"In event any principal of or interest on any certificates issued hereunder shall become due and remain unpaid for more than thirty (30) days, such nonpayment shall constitute a default. In event of any such default holders of twenty percent (20%) or more in principal amount of outstanding certificates shall be authorized to bring any proper action or proceeding on behalf of all holders of certificates and shall have all rights granted by the State of Minnesota for the enforcement of all obligations created hereunder." (Italics supplied.)
The form of the certificate to be used as set forth in the resolution contains the following paragraph:
"This certificate is one of an issue in the total principal amount of $275,000, all of like date and tenor except as to maturity, interest rate and provision for redemption, which certificates have been issued for the purpose of providing money to finance the constructing, equipping and operation of the electric light plant and system of said village and the said certificates and interest thereon are payable solely and exclusively from the net revenue of the electric plant and system pledged to the payment thereof and do not constitute a debt of the village within the meaning of any constitutional or statutory limitation of indebtedness. In event of any default hereunder, the holder of this certificate may exercise any of the rights and privileges granted by the laws of the State of Minnesota, subject to the provisions of the authorizing resolution of the village council."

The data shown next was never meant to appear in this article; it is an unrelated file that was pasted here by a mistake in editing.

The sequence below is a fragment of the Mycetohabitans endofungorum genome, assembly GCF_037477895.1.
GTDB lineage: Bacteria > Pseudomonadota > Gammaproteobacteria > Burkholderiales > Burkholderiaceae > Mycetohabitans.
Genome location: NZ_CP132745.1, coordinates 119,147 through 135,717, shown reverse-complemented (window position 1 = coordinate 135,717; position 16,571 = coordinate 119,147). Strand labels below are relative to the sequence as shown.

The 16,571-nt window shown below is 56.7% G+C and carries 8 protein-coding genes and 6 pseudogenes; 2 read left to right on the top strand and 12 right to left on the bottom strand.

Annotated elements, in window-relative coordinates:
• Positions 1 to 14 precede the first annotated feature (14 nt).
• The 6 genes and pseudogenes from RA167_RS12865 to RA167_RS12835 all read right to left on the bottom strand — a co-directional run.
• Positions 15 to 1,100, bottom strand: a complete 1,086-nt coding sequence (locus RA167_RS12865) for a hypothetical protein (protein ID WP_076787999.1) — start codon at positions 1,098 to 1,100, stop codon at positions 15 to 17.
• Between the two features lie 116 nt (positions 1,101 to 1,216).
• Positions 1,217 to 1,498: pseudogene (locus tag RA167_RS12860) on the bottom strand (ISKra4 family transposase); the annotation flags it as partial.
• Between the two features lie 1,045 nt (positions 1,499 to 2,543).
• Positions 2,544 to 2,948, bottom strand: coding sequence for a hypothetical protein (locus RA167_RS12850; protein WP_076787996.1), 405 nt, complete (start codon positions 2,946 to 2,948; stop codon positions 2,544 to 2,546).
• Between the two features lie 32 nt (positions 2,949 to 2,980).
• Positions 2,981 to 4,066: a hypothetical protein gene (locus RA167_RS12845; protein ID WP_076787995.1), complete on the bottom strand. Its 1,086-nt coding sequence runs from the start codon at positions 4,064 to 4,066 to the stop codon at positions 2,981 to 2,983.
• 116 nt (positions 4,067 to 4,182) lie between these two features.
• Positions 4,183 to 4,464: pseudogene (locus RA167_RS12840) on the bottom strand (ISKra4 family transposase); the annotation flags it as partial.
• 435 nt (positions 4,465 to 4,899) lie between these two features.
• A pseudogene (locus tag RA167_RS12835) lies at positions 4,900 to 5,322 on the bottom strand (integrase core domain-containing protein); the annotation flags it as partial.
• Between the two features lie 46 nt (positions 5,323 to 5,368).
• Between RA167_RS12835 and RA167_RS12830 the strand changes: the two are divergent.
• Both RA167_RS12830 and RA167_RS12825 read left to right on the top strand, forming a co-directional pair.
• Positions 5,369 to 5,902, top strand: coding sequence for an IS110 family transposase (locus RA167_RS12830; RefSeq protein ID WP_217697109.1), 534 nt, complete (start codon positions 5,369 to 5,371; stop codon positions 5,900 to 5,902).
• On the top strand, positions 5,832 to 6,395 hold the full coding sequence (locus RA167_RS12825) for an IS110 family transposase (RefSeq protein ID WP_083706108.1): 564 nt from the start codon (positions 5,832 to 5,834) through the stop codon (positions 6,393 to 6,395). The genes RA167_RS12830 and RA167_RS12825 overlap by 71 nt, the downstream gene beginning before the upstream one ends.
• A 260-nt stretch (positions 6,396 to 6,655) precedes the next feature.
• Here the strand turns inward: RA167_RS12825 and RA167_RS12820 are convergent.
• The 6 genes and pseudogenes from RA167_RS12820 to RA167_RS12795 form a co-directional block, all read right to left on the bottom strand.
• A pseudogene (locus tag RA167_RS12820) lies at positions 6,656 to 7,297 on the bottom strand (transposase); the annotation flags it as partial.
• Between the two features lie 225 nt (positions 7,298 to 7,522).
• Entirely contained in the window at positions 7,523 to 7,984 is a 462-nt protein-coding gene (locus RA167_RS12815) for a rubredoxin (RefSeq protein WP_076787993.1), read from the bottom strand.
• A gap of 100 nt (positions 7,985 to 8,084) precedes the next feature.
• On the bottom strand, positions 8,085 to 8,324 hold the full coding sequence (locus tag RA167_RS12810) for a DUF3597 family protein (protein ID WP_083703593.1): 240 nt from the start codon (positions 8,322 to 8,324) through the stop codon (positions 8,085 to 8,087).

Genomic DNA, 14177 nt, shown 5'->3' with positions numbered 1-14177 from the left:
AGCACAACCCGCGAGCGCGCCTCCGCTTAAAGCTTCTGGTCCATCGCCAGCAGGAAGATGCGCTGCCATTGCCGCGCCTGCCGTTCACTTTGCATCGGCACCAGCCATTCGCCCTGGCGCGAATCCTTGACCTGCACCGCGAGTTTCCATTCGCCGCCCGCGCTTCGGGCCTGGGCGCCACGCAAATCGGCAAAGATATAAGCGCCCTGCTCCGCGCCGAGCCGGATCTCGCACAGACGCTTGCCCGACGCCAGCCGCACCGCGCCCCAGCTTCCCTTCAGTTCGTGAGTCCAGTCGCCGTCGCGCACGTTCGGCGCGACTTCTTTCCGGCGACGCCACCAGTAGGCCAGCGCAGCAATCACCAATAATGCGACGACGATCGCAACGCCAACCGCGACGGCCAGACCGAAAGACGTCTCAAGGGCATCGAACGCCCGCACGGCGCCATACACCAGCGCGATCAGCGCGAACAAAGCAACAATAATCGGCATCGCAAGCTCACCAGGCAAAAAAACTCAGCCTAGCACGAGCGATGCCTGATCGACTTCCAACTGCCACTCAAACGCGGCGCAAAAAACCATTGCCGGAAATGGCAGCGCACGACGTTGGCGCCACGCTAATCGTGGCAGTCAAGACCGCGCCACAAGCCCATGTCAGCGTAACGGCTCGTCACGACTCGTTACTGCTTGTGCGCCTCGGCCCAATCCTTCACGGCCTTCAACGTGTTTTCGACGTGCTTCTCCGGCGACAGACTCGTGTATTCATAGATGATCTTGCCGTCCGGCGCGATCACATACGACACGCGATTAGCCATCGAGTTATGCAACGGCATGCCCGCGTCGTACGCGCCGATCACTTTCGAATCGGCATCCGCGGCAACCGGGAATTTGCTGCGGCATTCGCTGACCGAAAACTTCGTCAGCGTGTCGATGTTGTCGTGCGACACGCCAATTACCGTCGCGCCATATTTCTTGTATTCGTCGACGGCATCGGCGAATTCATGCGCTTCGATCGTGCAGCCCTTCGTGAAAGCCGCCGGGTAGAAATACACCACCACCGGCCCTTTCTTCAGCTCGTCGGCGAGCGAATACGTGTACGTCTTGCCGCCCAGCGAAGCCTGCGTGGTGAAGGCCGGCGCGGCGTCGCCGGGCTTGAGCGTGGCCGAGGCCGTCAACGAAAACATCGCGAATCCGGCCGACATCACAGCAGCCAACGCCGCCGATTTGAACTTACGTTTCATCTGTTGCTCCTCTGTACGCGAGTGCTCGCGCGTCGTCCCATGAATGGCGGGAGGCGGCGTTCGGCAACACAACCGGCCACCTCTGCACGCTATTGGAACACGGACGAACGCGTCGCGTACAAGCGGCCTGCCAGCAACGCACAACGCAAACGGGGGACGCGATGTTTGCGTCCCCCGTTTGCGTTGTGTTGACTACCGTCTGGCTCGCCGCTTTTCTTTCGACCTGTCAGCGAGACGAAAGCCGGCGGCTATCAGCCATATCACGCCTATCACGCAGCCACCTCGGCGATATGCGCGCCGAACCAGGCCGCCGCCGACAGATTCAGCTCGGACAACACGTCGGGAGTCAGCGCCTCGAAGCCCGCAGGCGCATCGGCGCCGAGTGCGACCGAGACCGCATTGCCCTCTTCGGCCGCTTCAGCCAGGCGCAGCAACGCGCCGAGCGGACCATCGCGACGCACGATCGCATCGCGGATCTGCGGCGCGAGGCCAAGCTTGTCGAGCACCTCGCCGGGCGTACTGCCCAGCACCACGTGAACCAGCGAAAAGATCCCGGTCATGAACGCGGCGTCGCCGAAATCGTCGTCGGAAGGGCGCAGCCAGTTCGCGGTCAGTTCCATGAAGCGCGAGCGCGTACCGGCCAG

It is the contention of plaintiffs that the italicized portion above may leave the door open to a general liability on the part of the village in case of a default in the performance of any of the covenants and agreements entered into by the village.